How to split pre out to connect power amp and sub

Hello !

I'm really getting confused about this one, so please help me !

I recently bought a Shanling MC-30 (2x3W tube amp/pre-amp, very nice btw), and I'm thinking about buying a Prima Luna Prologue Five (35W tube power amp) to give it more "punch" and soundstage.

I can simply hook it up the "pre-out" on the Shanling, but !! Right now, I have an active subwoofer connected to it (Scandyna The Ball 2.1 Stereo RCA input)...

So my question is : how to split the pre-out to connect both the power amp and the sub ??

I've looked on many threads, but didn't find the exact answer or didn't understand all the splitting story... Can you do a step by step (I'm a newbie, I know...)

First I understood I don't need a Y splitter to connect on both ends of the sub cables to connect the Shanling to the sub (but I still bought them before I found out !). So that makes that one of the pre-out input is used for the sub, and the other one is free... Do I need a Y splitter here to connect to the power amp ? Won't it deteriorate stereo or sound quality if it is hooked to only one pre-out input on the pre-amp ?

Maybe I got it all wrong.. so that's why I'm asking you pros in the end ! :lesson:
There is a more significant issue to what you are proposing to do, which is that a tube amp should NEVER be operated without a speaker load, at least while music is being played through it, or it is likely to suffer serious damage (such as a blown output transformer).

By running the Shanling's pre-outs into the Prima Luna power amp, with the speakers connected to the Prima Luna power amp, that is exactly what would happen to the Shanling. If you would like further technical explanation of that, let us know and I'll answer tomorrow if necessary -- I have to sign off shortly for the night.

Apart from that, the answer to your question is that you could split the pre-out's with a y-adapter and send those outputs into both the sub and the power amp, provided that the parallel combination of the input impedances of the sub and the power amp is substantially higher than the output impedance of the preamp outputs. An example of "substantially" would be a 200 ohm preamp output impedance working into a combined sub+power amp input impedance of say 10K (10,000 ohms) or more.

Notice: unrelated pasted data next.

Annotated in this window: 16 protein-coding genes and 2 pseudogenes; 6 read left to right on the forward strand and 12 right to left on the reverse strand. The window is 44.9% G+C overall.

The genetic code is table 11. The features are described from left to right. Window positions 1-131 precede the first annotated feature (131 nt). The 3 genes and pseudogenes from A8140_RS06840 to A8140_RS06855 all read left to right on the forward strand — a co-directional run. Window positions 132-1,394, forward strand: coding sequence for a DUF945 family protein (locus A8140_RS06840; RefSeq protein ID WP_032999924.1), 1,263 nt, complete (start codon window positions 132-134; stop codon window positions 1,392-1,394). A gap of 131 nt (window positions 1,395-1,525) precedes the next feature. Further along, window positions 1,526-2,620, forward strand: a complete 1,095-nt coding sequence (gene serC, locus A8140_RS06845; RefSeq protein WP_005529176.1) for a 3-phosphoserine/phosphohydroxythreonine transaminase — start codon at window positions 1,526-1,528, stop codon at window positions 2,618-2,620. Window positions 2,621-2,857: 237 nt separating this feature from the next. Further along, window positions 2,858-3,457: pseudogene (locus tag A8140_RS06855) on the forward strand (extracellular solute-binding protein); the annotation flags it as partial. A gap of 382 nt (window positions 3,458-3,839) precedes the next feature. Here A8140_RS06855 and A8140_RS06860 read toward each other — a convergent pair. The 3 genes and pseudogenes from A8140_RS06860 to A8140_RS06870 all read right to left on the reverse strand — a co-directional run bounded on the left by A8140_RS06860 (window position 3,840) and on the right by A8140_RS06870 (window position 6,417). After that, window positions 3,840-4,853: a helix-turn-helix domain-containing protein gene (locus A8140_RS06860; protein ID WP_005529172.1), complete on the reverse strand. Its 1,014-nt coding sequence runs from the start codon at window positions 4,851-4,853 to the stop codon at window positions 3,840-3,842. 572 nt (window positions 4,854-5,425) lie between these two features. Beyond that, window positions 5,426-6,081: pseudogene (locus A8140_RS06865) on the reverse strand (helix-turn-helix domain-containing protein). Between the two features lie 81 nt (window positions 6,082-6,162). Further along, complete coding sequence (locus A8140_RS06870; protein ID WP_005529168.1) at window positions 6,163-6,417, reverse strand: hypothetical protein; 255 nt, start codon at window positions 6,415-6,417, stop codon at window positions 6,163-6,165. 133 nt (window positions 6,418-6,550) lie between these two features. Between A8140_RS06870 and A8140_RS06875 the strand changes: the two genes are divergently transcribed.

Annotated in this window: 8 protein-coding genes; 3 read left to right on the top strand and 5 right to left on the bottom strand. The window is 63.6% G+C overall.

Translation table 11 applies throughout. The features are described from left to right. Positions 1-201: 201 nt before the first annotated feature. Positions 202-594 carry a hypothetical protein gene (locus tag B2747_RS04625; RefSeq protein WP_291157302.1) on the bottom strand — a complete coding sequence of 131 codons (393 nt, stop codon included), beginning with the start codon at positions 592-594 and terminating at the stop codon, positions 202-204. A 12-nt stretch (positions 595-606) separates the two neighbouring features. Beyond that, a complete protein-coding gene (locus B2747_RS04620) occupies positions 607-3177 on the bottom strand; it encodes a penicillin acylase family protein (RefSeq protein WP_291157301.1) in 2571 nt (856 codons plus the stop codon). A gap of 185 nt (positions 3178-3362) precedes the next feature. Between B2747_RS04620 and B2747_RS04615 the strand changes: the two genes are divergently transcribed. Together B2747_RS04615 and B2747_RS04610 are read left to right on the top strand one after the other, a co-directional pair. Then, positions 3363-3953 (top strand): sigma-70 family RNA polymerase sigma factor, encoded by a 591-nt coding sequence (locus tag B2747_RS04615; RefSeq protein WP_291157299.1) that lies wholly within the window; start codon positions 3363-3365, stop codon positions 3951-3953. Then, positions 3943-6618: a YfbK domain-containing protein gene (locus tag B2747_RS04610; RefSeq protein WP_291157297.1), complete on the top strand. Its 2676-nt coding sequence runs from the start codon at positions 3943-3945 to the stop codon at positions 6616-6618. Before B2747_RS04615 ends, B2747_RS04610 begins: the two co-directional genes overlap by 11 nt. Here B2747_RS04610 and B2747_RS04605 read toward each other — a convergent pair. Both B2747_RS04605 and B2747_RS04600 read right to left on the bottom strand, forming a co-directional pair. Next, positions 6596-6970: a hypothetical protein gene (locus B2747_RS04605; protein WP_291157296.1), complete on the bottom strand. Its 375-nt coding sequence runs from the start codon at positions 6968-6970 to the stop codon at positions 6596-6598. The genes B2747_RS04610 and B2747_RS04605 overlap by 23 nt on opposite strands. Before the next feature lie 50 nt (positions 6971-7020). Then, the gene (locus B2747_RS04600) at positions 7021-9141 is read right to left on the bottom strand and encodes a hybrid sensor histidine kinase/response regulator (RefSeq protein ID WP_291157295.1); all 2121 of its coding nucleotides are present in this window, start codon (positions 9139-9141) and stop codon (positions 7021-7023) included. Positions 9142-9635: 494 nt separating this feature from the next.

If the impedances don't meet those criteria, no damage will result (as far as that issue is concerned) but sound quality may suffer.

To calculate the combined input impedance of the sub and the power amp, divide the product of the two impedances by their sum. Example: If the sub's input impedance is 25,000 ohms (25K), and the power amp's input impedance is 50,000 ohms (50K), their parallel combination would be (25 x 50)/(25 + 50) = 16.67K.

But again, DON'T DO IT, or you will destroy the power amp section of the Shanling.

-- Al
P.S. The comments in my previous post about the y-adapter and impedance matching are based on the assumption that your sub has separate left and right channel inputs, or alternatively that you have a separate sub for each channel. Upon re-reading your post I'm not sure that is the case -- please clarify and I'll answer further tomorrow, if necessary.

-- Al
A further thought: Since the Shanling has such a low power output, that would make it readily practicable to substitute a resistor for the speaker load which would no longer be connected to it. Doing so would completely eliminate the possibility of damage that I described!

Radio Shack part number 271-120, which is an 8 ohm 20 watt non-inductive resistor, costing $1.49 each according to an older catalog I have, would do the trick. Get two of these, and connect one between the Shanling's red and black left channel speaker terminals, and connect the other one between the red and black right channel speaker terminals.

Hope that helps,
-- Al
I am going to be purchasing a preamp (CJ Premier 10) with one pair of outputs. If I have two active subwoofers that I can connect mono (one run to each), am I okay splitting the signal at the Premier 10 with y-adapters at each terminal, one in each pair (channel) going to amplifier, and the other going to a [powered] subwoofer? Will this result in a signal quality loss? Can I split again to make it a three way split? Thanks for your help!